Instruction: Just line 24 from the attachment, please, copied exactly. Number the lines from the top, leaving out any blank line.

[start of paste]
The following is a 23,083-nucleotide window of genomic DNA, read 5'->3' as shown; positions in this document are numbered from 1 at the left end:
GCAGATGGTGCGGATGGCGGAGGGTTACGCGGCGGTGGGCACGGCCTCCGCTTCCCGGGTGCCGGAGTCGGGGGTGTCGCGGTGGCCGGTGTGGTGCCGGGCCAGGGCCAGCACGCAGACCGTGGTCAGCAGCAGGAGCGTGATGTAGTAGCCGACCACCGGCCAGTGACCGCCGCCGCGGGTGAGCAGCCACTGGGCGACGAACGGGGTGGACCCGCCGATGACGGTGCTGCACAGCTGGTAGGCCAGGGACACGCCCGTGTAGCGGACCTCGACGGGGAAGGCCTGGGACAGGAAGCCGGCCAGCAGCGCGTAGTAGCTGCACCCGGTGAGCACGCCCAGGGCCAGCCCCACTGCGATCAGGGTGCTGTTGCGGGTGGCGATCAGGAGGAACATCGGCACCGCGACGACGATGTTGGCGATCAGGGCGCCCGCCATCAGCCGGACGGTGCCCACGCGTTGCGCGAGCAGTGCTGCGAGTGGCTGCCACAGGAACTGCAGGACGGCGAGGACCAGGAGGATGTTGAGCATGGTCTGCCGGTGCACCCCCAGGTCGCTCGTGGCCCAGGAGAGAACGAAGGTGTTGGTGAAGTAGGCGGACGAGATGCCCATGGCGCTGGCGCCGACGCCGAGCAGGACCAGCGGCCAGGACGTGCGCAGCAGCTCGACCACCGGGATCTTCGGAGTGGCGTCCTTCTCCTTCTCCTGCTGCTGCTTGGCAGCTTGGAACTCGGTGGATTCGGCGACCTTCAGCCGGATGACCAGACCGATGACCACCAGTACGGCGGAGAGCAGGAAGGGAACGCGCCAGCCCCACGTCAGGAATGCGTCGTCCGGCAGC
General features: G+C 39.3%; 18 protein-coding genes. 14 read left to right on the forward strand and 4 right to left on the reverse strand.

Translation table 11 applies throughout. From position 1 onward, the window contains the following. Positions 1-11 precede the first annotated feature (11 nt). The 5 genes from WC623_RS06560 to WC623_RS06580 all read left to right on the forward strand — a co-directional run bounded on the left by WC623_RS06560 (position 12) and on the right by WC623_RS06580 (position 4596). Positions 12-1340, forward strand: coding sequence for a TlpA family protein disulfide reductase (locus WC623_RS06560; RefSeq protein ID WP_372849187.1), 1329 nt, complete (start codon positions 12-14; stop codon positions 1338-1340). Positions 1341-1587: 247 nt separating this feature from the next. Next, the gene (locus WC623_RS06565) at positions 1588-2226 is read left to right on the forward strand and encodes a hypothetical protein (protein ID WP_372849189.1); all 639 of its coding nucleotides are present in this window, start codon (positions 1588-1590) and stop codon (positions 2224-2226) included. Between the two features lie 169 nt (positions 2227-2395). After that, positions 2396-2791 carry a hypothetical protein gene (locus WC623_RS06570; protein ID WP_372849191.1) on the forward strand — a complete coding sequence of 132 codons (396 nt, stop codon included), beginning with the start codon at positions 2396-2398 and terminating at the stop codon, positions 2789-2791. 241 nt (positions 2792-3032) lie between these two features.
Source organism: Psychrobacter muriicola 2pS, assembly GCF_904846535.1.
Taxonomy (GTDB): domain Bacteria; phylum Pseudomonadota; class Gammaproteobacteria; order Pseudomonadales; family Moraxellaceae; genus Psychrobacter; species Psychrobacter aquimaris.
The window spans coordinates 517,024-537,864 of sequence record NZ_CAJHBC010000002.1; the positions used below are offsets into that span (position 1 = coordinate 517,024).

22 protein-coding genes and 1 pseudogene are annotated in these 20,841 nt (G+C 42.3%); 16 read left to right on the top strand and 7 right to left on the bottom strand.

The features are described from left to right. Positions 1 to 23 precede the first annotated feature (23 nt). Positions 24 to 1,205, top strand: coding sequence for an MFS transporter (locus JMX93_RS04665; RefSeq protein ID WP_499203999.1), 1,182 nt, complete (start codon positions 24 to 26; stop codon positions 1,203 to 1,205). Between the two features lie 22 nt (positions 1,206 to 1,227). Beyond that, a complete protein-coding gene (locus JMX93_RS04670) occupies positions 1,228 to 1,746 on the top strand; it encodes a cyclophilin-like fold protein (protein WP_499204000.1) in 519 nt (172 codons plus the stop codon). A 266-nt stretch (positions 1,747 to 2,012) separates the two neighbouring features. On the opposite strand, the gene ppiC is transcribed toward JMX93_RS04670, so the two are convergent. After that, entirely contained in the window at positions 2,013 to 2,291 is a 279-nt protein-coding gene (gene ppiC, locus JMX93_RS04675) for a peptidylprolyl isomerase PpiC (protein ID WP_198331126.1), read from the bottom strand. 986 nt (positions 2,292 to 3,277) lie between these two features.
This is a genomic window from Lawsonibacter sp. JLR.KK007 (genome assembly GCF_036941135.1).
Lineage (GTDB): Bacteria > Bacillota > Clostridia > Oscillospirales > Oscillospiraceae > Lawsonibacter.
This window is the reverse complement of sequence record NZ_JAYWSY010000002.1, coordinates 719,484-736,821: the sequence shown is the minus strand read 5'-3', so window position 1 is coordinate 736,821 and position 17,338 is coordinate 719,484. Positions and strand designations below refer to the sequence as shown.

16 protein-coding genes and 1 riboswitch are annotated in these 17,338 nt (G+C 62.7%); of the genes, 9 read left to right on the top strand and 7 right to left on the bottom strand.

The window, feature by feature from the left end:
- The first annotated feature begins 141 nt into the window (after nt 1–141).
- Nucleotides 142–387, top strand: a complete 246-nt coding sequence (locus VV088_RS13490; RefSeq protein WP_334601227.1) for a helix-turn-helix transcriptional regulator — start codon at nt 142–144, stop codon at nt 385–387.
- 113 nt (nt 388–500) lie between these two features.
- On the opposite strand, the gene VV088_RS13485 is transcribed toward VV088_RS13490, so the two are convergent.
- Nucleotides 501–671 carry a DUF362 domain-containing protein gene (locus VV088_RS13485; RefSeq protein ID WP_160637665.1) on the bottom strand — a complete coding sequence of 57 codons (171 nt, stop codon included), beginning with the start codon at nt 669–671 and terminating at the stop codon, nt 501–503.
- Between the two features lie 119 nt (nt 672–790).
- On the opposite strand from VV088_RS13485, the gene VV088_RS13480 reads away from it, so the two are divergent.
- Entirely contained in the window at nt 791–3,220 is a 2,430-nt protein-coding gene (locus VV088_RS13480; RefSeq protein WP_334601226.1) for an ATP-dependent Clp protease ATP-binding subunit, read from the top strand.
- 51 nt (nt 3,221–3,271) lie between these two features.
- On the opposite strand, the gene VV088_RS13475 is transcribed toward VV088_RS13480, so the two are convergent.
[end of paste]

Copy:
- On the opposite strand, the gene VV088_RS13475 is transcribed toward VV088_RS13480, so the two are convergent.